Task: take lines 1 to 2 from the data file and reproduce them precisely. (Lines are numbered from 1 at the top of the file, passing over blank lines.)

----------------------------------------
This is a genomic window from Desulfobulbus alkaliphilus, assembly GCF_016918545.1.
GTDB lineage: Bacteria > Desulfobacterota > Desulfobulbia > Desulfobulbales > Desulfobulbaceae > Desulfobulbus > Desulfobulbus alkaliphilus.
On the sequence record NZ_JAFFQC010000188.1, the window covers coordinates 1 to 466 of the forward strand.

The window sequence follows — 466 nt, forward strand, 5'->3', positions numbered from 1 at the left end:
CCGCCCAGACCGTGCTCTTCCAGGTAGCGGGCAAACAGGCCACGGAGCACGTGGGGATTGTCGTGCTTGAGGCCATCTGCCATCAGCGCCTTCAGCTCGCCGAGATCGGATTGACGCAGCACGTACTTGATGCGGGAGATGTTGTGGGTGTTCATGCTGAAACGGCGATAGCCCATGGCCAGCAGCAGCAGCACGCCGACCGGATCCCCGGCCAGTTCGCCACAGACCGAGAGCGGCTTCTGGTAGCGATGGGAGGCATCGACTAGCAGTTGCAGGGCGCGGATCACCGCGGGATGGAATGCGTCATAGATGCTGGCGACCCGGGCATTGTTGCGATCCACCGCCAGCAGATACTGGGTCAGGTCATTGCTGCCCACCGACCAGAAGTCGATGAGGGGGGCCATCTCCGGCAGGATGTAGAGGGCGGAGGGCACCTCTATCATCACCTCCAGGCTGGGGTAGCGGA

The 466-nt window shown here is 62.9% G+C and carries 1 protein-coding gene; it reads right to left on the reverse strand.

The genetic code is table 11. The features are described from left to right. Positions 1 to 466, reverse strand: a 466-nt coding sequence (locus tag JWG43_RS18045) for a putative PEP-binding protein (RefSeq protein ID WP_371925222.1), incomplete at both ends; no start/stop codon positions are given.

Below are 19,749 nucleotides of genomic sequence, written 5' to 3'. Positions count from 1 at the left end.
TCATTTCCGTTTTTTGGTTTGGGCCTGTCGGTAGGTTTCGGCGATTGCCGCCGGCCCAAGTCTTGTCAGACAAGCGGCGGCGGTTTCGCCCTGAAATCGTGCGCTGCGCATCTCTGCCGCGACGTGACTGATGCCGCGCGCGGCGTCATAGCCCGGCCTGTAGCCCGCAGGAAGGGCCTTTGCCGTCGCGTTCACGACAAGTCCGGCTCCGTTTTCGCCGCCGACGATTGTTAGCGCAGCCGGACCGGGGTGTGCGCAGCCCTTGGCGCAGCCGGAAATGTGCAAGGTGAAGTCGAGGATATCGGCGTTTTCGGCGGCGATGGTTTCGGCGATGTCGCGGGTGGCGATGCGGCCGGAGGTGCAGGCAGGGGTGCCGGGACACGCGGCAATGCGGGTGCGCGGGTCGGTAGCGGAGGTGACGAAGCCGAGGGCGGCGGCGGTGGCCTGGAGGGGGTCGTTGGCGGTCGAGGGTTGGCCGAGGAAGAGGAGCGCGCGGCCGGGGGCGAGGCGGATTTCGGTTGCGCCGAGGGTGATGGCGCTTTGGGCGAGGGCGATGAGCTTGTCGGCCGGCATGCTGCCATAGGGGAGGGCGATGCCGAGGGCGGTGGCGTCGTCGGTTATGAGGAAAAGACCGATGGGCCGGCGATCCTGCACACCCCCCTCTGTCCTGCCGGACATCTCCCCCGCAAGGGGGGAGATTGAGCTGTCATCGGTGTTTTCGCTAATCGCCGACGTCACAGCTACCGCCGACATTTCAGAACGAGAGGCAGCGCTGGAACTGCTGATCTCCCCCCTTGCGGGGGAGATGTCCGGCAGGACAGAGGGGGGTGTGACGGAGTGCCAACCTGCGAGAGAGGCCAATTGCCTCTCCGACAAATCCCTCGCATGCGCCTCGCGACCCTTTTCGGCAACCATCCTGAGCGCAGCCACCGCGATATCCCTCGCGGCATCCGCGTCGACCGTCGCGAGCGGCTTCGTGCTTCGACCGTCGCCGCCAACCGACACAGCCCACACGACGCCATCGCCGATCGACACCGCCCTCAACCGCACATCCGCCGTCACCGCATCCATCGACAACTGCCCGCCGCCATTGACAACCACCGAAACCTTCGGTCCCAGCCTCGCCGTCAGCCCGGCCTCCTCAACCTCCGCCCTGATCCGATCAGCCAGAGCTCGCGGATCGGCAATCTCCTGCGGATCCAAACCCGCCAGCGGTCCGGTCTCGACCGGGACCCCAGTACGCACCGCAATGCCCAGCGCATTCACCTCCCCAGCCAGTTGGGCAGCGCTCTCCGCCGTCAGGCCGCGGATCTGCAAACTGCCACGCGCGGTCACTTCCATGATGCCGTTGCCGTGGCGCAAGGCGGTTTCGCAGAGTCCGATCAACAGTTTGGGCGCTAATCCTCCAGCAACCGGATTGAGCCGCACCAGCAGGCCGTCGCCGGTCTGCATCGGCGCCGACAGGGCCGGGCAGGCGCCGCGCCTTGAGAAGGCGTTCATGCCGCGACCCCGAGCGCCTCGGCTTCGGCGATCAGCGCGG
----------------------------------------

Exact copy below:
This is a genomic window from Desulfobulbus alkaliphilus, assembly GCF_016918545.1.
GTDB lineage: Bacteria > Desulfobacterota > Desulfobulbia > Desulfobulbales > Desulfobulbaceae > Desulfobulbus > Desulfobulbus alkaliphilus.